5. 5. Mendeley Desktop settings are native to the computer and profile you are using it on. So you mayhave different settings on different computersTo Synchronise or Not To Synchronise?  Select “All Documents” or your own Group/Folder and click “Edit Settings”  You can choose whether to “Synchronise Attached Files” for your entire Library or for individual Folders/Groups. What this means is that Mendeley Desktop will automatically download new files that have appeared in your online storage – either because: o You added them through Mendeley Web o You added them using Mendeley Desktop from another computer o Another member added documents to a group that you belong to  If you prefer, you can download each file as you need it, by double clicking a reference  For example: on my office computer, I synchronise attached files, because I refer to them often. On my laptop, which is old and has a small hard drive, I don’t synchronise attached filesFile Organiser  Mendeley is also a File Organiser – you can choose a location to store your PDFs, and let Mendeley do the tedious organizing for you  To do this, go to Tools > Options and select the File Organizer tab  If you wish, it can also organize them into subfolders by Year, Title, Author and Journal in any order. I don’t bother doing this, because now I only look for my PDFs from Mendeley  It can rename your files automatically using any combination of Title, year, Author and Journal with different separation options. This is nice when you come to email some files to somebody  By the way, did I mention that you can email files to people without leaving Mendeley? Simply select multiple references using shift+click or ctrl+click; right click on one of the references and click “Send by email”. Select some of your Mendeley contacts or enter email addresses, to send a download link for each file, which will stay active for a couple of weeks.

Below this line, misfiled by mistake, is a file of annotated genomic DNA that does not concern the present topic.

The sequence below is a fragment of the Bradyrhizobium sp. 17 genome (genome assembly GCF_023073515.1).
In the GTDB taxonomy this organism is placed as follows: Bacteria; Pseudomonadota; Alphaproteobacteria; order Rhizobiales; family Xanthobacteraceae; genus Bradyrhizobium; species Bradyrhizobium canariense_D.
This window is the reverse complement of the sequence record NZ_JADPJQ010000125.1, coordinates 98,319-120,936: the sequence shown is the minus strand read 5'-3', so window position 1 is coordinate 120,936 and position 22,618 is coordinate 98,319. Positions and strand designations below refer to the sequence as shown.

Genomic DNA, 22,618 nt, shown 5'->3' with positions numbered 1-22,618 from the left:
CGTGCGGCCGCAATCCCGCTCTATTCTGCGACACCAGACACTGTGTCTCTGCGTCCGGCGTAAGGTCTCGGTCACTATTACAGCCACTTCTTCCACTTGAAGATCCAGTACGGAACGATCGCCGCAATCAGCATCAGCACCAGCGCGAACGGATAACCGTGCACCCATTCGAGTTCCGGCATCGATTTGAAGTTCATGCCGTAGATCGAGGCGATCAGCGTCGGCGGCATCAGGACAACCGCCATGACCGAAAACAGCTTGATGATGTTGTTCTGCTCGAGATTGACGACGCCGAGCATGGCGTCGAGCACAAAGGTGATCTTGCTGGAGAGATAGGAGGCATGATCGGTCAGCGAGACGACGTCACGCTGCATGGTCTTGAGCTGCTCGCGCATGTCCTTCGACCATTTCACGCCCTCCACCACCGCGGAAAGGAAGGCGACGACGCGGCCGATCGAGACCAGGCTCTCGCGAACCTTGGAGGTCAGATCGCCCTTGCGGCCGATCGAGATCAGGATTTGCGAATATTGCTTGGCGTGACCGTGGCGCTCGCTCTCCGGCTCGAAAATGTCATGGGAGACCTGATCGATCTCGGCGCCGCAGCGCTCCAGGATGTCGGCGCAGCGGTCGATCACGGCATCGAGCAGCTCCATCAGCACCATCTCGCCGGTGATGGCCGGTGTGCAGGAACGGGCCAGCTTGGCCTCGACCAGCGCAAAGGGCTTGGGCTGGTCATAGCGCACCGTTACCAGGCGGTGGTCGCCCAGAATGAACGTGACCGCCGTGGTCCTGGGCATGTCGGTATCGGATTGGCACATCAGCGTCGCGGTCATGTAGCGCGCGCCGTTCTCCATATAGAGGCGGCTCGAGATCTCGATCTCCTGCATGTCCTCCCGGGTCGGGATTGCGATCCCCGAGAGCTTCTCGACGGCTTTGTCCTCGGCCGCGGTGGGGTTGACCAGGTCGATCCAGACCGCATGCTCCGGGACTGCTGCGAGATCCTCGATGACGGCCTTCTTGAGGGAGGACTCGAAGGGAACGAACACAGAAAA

6. 6. Other Settings From Tools > Options, you can also add “Watched Folders” if you wish. This will import any documents that are saved to a particular directory on your computer. For example, you could add a Dropbox folder, or a folder where you always save new journal PDFs Also in Tools > Options, you can customise the Document Detail fields for each type of document. The default settings are usually fine If you use LaTeX, you can synchronise a Folder/Group or each document with a BibTeX file